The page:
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5 warehouse training tips for the new year


5 warehouse training tips for the new year

Many companies are already making plans to hire as the new year begins, and if you're included in that group, you might want to start thinking about better ways to train your new and current staffers. Doing so can help ensure easy onboarding and that your entire team knows exactly what you want or expect from them in the future.

With that in mind, the following tips should help boost the effectiveness of your orientation and ongoing training efforts:

1) Focus on reducing errors

Perhaps the single biggest problem many warehousing operations face is that small errors can add up to big problems, according to KMI Learning. Even one picking mistake can lead to costly returns and time spent remediating the mistake rather than focusing on future business and ongoing order fulfillment. Give your employees the training and tools they need to cut error rates, and all involved will have a better time.

2) Introduce more KPIs

One of the best ways to ensure you understand all that's going on - and that workers know what you're keeping track of - is to make clear that you have a set of key performance indicators you will look at regularly, KMI added. When workers know what those KPIs are, they are more likely to give you the kind of performance on a day-to-day basis that results in better numbers - and thus more efficient operations.

3) Make sure management is engaged

It's all well and good to hammer home a number of wants or needs for your staffers, but if your managers don't know what those are - or aren't particularly motivated to stress them regularly - at least some of the benefit could be lost, according to Kane is Able. For that reason, management should be just as involved with these training efforts as the people they oversee, so everyone is on the same page.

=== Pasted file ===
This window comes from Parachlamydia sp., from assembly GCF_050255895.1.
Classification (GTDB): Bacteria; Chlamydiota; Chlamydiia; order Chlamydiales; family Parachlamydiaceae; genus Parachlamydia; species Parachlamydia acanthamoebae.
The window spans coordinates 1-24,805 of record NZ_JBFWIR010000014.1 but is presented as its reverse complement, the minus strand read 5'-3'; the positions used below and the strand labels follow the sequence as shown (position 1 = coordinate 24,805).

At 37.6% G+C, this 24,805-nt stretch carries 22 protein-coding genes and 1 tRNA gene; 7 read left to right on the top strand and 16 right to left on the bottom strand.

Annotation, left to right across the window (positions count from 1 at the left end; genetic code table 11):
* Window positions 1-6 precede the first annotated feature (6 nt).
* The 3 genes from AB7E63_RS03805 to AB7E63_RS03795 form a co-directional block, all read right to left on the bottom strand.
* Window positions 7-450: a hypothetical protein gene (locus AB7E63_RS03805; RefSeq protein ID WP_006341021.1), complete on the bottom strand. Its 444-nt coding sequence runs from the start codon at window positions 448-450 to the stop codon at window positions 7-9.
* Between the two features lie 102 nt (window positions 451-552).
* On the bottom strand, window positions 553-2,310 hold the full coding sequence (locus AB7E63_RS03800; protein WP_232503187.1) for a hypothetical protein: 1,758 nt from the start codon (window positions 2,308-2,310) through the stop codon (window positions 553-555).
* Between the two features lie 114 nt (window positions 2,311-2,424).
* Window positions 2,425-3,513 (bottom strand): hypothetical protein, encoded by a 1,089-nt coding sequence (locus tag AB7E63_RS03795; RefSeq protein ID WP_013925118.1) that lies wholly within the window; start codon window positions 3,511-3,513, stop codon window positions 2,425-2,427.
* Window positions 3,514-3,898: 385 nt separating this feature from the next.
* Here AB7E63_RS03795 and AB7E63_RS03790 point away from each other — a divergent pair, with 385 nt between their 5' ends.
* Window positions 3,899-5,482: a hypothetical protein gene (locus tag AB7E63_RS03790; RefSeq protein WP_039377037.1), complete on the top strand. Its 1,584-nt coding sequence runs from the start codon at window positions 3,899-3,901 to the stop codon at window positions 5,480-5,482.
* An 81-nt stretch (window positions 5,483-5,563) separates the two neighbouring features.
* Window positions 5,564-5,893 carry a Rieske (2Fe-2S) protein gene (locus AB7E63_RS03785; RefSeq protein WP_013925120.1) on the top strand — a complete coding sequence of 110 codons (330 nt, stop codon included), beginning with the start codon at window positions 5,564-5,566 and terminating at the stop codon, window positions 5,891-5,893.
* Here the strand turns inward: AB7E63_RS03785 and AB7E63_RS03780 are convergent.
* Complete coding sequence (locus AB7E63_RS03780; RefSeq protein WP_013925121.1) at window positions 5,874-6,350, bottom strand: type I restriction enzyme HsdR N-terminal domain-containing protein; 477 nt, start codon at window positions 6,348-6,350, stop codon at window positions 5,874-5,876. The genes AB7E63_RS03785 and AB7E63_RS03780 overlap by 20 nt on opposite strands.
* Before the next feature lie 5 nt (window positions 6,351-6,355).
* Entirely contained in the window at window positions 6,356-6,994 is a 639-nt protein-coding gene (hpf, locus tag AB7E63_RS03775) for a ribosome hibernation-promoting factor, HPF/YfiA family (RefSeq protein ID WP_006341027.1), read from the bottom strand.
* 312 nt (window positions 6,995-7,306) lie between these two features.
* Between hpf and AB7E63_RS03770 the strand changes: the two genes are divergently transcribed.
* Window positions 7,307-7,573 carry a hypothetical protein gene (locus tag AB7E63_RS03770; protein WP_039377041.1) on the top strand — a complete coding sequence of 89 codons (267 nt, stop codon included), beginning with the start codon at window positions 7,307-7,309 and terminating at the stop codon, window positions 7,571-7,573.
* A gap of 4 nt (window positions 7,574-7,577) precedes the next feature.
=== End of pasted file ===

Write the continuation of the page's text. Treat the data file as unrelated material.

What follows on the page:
4) Talk about your goals

It's not always enough to simply tell workers what you're looking at or the results you want from them - often, you will need to talk about what you're striving for as an organization as well, Kane is Able advised. Explaining what the end goal of a given training exercise is, along with how that goal can be achieved and why you want to get to that point, will help make sure all involved understand what's at stake going forward.

5) Listen to workers

Often, it can be difficult for managers to truly understand how effective training sessions are, so it's important to debrief the people who went through them shortly after the fact, according to Engagement Trends. Getting people to talk about what they may have liked or disliked about a given training session could help unlock the most effective way to train your workforce. If even a small number of employees say they really engaged with one particular exercise, that might be a good indicator you're on the right track.

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